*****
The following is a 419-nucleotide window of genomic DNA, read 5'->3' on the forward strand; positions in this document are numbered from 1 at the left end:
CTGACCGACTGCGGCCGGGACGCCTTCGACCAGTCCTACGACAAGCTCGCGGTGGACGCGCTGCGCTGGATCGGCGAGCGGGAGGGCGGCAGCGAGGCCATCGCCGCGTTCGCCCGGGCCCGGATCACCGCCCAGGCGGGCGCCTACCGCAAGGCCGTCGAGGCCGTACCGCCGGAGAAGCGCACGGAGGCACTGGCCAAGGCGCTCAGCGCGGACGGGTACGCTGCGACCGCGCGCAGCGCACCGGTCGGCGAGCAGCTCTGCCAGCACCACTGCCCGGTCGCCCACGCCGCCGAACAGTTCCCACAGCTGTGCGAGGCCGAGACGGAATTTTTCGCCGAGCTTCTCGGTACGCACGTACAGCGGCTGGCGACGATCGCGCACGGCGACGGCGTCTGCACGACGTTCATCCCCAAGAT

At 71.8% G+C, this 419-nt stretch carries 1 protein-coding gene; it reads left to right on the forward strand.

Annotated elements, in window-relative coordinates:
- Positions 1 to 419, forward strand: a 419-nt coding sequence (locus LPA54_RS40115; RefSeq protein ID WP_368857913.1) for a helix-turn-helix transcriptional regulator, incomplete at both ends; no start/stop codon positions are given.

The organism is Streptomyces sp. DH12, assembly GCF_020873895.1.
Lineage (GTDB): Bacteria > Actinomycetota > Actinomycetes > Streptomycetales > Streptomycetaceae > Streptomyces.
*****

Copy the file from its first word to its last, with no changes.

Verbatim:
The following is a 419-nucleotide window of genomic DNA, read 5'->3' on the forward strand; positions in this document are numbered from 1 at the left end:
CTGACCGACTGCGGCCGGGACGCCTTCGACCAGTCCTACGACAAGCTCGCGGTGGACGCGCTGCGCTGGATCGGCGAGCGGGAGGGCGGCAGCGAGGCCATCGCCGCGTTCGCCCGGGCCCGGATCACCGCCCAGGCGGGCGCCTACCGCAAGGCCGTCGAGGCCGTACCGCCGGAGAAGCGCACGGAGGCACTGGCCAAGGCGCTCAGCGCGGACGGGTACGCTGCGACCGCGCGCAGCGCACCGGTCGGCGAGCAGCTCTGCCAGCACCACTGCCCGGTCGCCCACGCCGCCGAACAGTTCCCACAGCTGTGCGAGGCCGAGACGGAATTTTTCGCCGAGCTTCTCGGTACGCACGTACAGCGGCTGGCGACGATCGCGCACGGCGACGGCGTCTGCACGACGTTCATCCCCAAGAT

At 71.8% G+C, this 419-nt stretch carries 1 protein-coding gene; it reads left to right on the forward strand.

Annotated elements, in window-relative coordinates:
- Positions 1 to 419, forward strand: a 419-nt coding sequence (locus LPA54_RS40115; RefSeq protein ID WP_368857913.1) for a helix-turn-helix transcriptional regulator, incomplete at both ends; no start/stop codon positions are given.

The organism is Streptomyces sp. DH12, assembly GCF_020873895.1.
Lineage (GTDB): Bacteria > Actinomycetota > Actinomycetes > Streptomycetales > Streptomycetaceae > Streptomyces.